openoffice-dev mailing list archives

Site index · List index
Message view « Date » · « Thread »
Top « Date » · « Thread »
From Rob Weir <>
Subject Re: [legal] ICLA paragraph 7
Date Thu, 01 Sep 2011 00:11:01 GMT
On Wed, Aug 31, 2011 at 6:45 PM, Eike Rathke <> wrote:
> Hi Rob,
> On Wednesday, 2011-08-31 16:06:48 -0400, Rob Weir wrote:
>> > Will AOOo accept code contributions under AL2, be it on the mailing
>> > list, as JIRA attachment, or otherwise with consent of the original
>> > author, without the author having signed an iCLA?
>> >
>> > My position on this: yes, it should.
>> Let's reframe the question:  Will the project accept code
>> contributions under ALv2 via SVN from any committer?
>> The answer is: We usually operate under CTR.  Any other committer can
>> give a veto on your code contribution, for good reasons.
> Yes, for technical or design reasons or if s/he suspects something
> fishy.
>> I think the same would be true for a patch from a non-committer.
> Of course.
>> Since only a committer can actually check in the patch, this is really
>> the same situation.  Any other committer can veto the merge of the
>> patch.
>> So I think we take this on a case-by-case basis.  Personally, I don't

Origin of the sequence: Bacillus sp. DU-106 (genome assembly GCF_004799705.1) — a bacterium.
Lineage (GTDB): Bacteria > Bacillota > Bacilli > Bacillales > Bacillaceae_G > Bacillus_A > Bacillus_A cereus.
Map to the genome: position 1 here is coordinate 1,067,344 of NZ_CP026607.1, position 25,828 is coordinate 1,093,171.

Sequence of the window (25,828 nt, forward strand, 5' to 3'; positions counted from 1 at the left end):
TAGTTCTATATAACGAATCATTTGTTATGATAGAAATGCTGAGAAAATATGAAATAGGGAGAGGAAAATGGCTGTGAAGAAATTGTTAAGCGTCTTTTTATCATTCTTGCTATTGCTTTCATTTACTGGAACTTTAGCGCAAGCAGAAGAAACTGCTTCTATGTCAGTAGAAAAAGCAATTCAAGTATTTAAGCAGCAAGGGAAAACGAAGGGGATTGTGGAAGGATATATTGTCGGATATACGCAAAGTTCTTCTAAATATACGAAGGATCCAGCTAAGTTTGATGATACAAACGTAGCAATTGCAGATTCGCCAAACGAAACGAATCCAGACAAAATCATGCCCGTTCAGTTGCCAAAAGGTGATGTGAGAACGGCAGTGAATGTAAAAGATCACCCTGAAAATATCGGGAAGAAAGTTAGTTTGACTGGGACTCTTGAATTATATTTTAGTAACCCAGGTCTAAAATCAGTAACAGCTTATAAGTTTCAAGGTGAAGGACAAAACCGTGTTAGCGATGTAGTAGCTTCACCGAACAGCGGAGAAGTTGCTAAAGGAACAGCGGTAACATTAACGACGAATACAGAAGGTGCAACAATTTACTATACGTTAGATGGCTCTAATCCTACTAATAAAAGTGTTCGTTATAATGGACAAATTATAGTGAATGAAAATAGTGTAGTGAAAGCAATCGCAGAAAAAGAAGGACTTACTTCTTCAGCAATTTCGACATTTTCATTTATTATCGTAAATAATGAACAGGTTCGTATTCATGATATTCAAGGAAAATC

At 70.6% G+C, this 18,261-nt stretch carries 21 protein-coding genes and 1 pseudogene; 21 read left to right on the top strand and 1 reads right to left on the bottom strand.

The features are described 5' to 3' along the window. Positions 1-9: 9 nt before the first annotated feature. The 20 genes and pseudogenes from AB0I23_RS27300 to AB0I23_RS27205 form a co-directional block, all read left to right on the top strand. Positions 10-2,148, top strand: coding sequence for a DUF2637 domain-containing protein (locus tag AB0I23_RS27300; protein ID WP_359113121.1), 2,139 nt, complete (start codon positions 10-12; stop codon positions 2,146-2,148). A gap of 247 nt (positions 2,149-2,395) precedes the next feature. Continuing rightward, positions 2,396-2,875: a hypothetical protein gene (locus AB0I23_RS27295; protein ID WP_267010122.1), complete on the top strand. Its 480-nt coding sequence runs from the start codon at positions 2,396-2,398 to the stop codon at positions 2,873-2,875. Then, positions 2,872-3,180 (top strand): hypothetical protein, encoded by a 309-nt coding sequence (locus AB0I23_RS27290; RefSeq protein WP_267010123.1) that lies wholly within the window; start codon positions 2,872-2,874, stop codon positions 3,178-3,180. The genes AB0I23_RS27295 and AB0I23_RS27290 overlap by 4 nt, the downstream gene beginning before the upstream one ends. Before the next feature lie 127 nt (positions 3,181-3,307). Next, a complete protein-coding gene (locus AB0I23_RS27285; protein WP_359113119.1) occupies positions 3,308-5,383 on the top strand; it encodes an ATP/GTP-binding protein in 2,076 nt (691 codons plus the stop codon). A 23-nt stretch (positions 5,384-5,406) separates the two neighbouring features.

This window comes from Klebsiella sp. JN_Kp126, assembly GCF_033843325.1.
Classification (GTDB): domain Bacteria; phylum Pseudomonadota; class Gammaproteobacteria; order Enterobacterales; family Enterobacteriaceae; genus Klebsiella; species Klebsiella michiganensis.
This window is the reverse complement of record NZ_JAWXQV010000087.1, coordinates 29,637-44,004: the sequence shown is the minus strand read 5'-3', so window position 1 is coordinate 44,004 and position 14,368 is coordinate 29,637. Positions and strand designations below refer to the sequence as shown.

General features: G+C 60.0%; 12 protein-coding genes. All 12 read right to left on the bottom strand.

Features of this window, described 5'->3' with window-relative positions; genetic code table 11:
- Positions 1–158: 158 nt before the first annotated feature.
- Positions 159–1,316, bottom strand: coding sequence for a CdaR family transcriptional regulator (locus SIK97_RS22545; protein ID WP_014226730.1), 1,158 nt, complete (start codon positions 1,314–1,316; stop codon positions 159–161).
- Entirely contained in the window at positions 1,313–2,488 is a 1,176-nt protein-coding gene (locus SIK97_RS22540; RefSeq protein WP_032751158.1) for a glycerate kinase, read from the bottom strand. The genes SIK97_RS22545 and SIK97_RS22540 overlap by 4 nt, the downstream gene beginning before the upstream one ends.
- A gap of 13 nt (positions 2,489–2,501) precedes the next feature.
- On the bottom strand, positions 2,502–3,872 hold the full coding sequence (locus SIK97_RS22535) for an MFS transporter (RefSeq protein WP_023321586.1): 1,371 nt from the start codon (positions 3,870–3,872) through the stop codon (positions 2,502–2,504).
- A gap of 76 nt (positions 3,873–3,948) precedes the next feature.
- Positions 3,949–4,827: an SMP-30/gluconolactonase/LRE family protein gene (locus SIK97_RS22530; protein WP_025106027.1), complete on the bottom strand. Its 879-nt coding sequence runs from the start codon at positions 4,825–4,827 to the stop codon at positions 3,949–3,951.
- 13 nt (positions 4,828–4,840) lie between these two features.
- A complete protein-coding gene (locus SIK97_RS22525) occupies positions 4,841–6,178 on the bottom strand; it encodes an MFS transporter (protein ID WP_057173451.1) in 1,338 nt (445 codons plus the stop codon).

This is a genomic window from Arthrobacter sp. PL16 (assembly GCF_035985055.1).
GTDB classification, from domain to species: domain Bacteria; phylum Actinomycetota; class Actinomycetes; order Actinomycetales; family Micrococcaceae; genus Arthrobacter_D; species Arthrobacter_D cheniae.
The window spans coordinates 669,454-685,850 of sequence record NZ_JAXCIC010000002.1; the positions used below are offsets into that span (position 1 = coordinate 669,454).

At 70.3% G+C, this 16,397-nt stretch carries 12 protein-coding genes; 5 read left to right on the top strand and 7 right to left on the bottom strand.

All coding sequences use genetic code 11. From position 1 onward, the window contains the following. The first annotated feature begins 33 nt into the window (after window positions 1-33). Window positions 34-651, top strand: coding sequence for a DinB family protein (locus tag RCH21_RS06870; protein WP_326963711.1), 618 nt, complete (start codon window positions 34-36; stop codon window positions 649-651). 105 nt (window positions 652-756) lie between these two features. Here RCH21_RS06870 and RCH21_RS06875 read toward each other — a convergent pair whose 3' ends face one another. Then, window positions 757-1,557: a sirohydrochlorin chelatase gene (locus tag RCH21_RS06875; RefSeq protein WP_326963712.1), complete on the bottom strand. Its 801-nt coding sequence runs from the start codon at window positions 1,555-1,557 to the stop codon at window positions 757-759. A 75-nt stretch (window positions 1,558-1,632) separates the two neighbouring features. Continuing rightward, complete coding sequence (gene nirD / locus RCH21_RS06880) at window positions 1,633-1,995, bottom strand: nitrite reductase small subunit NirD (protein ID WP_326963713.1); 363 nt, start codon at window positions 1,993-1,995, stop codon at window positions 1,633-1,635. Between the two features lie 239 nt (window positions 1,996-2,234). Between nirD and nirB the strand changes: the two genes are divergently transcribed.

>> have problems with a small patch of a few lines where the author has
>> clearly expressed they are contributing it under ALv2.  But a patch of
>> 10,000 lines of code with doubted provenance?
> I wasn't mentioning doubted provenance. I'm talking about cases where
> the author clearly states that he owns the copyright and contributes the
> work under AL2.

If someone hands me a check for $10 and has an illegible signature on
it, I might let that pass.  But if someone gives me a check for $10000
I would probably insist on a legible signature.

Even if I believe someone is honest and sincere, if we're talking
about a significant piece of IP, then I think we should be getting an
iCLA.  An email sent to a list saying you contribute under ALv2 is not
as strong as a signed iCLA.

>> I would not hesitate to veto that.  For the in-between cases, I think
>> we discuss the specific case.
> Ok.
>> And from a community development perspective, we should be looking for
>> opportunities to encourage contributors to sign the iCLA and look for
>> ways to vote them in as Committers.  If someone is making many
>> patches, especially significant ones, and we have not voted them in as
>> a Committer, then the PPMC is doing something wrong.
> I'm taking the occasional savvy contributor into consideration who does
> not want to get involved too deeply with the project and does not want
> to sign a CLA, yet is willing to contribute his work.

You know that these are two different things, yes?  Someone can sign
the iCLA but not become a committer and so not have any deeper
commitment to participate in the project.

Anyhow, if this did come up, I'd try to understand why the person was
unwilling to sign the iCLA. Not as a debate or an argument, but to
hear their concerns.  We might be able to persuade them.  But if not,
then it is likely that we would need to decline the contribution.


>  Eike
> --
>  PGP/OpenPGP/GnuPG encrypted mail preferred in all private communication.
>  Key ID: 0x293C05FD - 997A 4C60 CE41 0149 0DB3  9E96 2F1A D073 293C 05FD

View raw message